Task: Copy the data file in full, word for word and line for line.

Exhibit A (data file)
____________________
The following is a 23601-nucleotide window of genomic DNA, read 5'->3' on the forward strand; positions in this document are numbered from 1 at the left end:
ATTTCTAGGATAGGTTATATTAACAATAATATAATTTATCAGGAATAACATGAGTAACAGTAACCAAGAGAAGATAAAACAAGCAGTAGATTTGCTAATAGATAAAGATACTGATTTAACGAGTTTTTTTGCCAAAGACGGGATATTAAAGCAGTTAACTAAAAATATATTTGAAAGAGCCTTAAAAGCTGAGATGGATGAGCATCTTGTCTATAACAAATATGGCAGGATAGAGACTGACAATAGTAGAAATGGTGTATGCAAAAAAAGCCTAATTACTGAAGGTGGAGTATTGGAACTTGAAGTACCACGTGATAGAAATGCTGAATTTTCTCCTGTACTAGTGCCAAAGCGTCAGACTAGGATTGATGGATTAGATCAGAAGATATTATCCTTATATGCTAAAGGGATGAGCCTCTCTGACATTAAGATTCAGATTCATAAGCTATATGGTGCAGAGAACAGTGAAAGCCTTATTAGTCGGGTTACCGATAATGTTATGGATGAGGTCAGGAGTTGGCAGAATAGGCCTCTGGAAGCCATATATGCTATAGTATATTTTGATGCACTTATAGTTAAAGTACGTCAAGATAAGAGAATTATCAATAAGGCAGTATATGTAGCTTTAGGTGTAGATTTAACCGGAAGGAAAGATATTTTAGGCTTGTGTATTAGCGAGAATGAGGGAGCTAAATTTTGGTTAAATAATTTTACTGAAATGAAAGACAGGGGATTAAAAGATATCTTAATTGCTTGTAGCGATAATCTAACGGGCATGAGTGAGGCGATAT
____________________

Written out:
The following is a 23601-nucleotide window of genomic DNA, read 5'->3' on the forward strand; positions in this document are numbered from 1 at the left end:
ATTTCTAGGATAGGTTATATTAACAATAATATAATTTATCAGGAATAACATGAGTAACAGTAACCAAGAGAAGATAAAACAAGCAGTAGATTTGCTAATAGATAAAGATACTGATTTAACGAGTTTTTTTGCCAAAGACGGGATATTAAAGCAGTTAACTAAAAATATATTTGAAAGAGCCTTAAAAGCTGAGATGGATGAGCATCTTGTCTATAACAAATATGGCAGGATAGAGACTGACAATAGTAGAAATGGTGTATGCAAAAAAAGCCTAATTACTGAAGGTGGAGTATTGGAACTTGAAGTACCACGTGATAGAAATGCTGAATTTTCTCCTGTACTAGTGCCAAAGCGTCAGACTAGGATTGATGGATTAGATCAGAAGATATTATCCTTATATGCTAAAGGGATGAGCCTCTCTGACATTAAGATTCAGATTCATAAGCTATATGGTGCAGAGAACAGTGAAAGCCTTATTAGTCGGGTTACCGATAATGTTATGGATGAGGTCAGGAGTTGGCAGAATAGGCCTCTGGAAGCCATATATGCTATAGTATATTTTGATGCACTTATAGTTAAAGTACGTCAAGATAAGAGAATTATCAATAAGGCAGTATATGTAGCTTTAGGTGTAGATTTAACCGGAAGGAAAGATATTTTAGGCTTGTGTATTAGCGAGAATGAGGGAGCTAAATTTTGGTTAAATAATTTTACTGAAATGAAAGACAGGGGATTAAAAGATATCTTAATTGCTTGTAGCGATAATCTAACGGGCATGAGTGAGGCGATAT